HOT TOPIC: Industrial Revolution
Volume 1, Issue 21 - February 13, 2005
"While we can trace back mankind’s advancements in developing technology back to prehistoric times, it wasn’t until the 1800s that Great Britain (and in short order following, the United States) witnessed a dramatic proliferation of engines and machines which actually made labor easier and faster. In the context of the time, this made sense. The great empires had used up much of their natural resources in their exploits of the past centuries, and there was a need to find new ways to productively generate materials. Whereas lumber was becoming less abundant, minerals offered new promise in providing the means to fuel further progress. Also, the demands of a succession of wars on the European continent drove the demand for new ways to become efficient and effective in managing resources.
You’ll note that in many of this week’s recommended resources, treatment of the industrial revolution begins with the preceding agricultural revolution, in which farms became enclosed and more manageable. This is when the first advancements in technology began to take shape. As the need for new tools to manage these new farming systems became more and more evident, the opposition to the use of machinery by the artisan guilds of the time receded and by 1800 machines of many types were in use in the British Isles.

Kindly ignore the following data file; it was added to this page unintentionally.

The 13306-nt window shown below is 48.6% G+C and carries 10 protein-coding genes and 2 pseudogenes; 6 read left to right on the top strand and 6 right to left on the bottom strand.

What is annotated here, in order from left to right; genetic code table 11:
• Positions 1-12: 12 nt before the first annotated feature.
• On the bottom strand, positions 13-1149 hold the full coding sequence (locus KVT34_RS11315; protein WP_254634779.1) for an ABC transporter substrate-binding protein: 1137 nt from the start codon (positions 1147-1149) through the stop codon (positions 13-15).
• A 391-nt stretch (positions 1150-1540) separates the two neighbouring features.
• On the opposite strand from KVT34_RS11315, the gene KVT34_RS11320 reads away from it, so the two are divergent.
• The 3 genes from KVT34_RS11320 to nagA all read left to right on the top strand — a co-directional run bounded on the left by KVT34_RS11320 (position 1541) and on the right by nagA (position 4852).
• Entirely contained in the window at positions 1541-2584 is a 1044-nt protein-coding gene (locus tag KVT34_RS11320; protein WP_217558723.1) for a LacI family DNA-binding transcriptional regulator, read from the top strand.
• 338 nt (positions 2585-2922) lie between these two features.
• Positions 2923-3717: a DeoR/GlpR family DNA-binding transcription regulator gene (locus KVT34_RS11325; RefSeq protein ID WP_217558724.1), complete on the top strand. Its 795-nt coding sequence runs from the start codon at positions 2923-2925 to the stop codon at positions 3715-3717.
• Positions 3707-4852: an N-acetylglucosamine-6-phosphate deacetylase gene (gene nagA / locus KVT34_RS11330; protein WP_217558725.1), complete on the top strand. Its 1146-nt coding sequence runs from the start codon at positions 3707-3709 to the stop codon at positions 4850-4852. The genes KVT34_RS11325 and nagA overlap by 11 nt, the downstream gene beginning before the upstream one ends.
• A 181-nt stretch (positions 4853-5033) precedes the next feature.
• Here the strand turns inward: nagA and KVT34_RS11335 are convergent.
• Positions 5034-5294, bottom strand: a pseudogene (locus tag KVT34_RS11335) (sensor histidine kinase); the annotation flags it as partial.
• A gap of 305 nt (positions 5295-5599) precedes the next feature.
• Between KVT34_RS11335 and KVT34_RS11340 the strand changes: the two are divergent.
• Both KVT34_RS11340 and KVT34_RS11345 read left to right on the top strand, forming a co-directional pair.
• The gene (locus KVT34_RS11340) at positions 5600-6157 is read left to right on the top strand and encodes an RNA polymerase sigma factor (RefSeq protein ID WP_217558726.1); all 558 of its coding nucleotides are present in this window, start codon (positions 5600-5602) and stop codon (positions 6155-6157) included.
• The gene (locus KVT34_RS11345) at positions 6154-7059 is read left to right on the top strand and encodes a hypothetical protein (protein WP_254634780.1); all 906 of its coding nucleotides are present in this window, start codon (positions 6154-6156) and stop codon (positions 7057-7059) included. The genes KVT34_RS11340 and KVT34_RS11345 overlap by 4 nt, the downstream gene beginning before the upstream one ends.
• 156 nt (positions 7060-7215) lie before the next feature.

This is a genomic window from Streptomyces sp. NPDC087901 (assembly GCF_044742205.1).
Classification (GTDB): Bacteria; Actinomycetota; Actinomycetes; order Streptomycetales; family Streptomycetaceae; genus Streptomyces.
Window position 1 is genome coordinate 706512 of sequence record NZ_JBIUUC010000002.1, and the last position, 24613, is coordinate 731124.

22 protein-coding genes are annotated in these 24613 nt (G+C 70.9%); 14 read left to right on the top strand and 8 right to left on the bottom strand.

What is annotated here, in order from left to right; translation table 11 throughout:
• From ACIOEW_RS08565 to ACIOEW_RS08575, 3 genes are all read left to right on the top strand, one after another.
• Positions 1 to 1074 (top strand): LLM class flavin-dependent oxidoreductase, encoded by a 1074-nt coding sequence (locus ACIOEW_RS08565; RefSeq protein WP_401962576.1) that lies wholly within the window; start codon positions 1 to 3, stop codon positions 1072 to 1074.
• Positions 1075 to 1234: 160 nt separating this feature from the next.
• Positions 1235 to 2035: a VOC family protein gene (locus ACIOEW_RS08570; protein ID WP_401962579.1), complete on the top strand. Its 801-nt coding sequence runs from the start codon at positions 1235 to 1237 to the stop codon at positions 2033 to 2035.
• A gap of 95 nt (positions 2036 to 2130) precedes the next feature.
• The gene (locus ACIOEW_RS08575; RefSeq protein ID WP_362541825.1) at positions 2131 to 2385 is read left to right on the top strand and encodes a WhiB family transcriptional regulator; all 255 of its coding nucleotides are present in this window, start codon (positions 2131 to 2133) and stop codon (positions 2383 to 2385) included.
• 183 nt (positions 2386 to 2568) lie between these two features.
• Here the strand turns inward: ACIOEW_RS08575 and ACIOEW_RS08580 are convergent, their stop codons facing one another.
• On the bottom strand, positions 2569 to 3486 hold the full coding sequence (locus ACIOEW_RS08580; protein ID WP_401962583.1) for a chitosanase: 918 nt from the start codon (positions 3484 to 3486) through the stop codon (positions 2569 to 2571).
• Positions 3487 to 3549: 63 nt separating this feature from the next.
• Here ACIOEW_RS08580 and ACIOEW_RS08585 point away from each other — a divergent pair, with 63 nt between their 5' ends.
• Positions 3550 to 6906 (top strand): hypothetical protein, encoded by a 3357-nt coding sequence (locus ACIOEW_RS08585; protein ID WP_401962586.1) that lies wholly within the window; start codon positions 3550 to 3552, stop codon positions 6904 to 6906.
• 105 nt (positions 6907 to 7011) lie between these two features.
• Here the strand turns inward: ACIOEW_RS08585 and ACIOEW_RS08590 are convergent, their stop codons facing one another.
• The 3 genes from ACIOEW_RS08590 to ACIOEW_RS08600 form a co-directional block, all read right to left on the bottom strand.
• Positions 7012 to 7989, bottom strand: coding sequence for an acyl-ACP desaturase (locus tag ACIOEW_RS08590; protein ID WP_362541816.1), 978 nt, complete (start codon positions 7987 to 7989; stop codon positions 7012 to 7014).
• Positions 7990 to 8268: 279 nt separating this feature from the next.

Imagine how the world changed with the introduction of the steam engine, from farm equipment to trains and ships. Then came gas engines and transportation advancements which trickled down to the common man. This was followed by the harnessing of electricity and the communications revolution we still benefit from today. All of this, of course, had profound implications on society and how it conducted itself. There is no more fascinating sociological/anthropological study of human history than that of the Victorian age.
We are all children of the industrial age. No matter how quickly we have taken to the rise of digital technology, it is the legacy of the assembly line with its ideals of standardization and efficiency which shaped our childhoods and our educational careers. As we begin to prepare a new generation of citizens to take their place in what is becoming a global work force, we owe it to each student to share how we have arrived at this point in time. This week’s resources will provide you with the resources you need to bring science and history alive in compelling combinations. Enjoy! ....."
Want this and all the 2004-2005 Back Issues?